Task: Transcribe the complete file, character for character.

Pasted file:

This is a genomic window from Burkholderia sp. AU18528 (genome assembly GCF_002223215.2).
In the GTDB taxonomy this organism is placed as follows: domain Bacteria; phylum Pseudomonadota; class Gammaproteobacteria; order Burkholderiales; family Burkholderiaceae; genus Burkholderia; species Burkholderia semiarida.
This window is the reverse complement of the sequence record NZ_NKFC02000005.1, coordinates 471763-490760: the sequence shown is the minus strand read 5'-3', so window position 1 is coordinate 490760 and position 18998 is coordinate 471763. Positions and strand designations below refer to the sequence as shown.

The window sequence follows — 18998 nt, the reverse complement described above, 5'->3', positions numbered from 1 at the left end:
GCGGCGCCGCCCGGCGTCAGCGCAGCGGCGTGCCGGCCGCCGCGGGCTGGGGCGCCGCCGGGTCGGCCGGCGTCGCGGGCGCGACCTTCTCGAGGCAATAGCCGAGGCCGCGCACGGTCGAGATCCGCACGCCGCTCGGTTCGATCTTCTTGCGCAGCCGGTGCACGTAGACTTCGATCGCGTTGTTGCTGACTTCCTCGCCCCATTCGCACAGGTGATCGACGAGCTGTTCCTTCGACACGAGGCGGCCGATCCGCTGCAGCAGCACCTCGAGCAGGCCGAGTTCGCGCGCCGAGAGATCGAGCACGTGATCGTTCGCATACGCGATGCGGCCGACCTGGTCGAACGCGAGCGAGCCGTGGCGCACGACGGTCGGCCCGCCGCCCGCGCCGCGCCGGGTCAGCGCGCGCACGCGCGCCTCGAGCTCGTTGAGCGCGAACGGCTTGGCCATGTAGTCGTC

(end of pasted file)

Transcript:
This is a genomic window from Burkholderia sp. AU18528 (genome assembly GCF_002223215.2).
In the GTDB taxonomy this organism is placed as follows: domain Bacteria; phylum Pseudomonadota; class Gammaproteobacteria; order Burkholderiales; family Burkholderiaceae; genus Burkholderia; species Burkholderia semiarida.
This window is the reverse complement of the sequence record NZ_NKFC02000005.1, coordinates 471763-490760: the sequence shown is the minus strand read 5'-3', so window position 1 is coordinate 490760 and position 18998 is coordinate 471763. Positions and strand designations below refer to the sequence as shown.

The window sequence follows — 18998 nt, the reverse complement described above, 5'->3', positions numbered from 1 at the left end:
GCGGCGCCGCCCGGCGTCAGCGCAGCGGCGTGCCGGCCGCCGCGGGCTGGGGCGCCGCCGGGTCGGCCGGCGTCGCGGGCGCGACCTTCTCGAGGCAATAGCCGAGGCCGCGCACGGTCGAGATCCGCACGCCGCTCGGTTCGATCTTCTTGCGCAGCCGGTGCACGTAGACTTCGATCGCGTTGTTGCTGACTTCCTCGCCCCATTCGCACAGGTGATCGACGAGCTGTTCCTTCGACACGAGGCGGCCGATCCGCTGCAGCAGCACCTCGAGCAGGCCGAGTTCGCGCGCCGAGAGATCGAGCACGTGATCGTTCGCATACGCGATGCGGCCGACCTGGTCGAACGCGAGCGAGCCGTGGCGCACGACGGTCGGCCCGCCGCCCGCGCCGCGCCGGGTCAGCGCGCGCACGCGCGCCTCGAGCTCGTTGAGCGCGAACGGCTTGGCCATGTAGTCGTC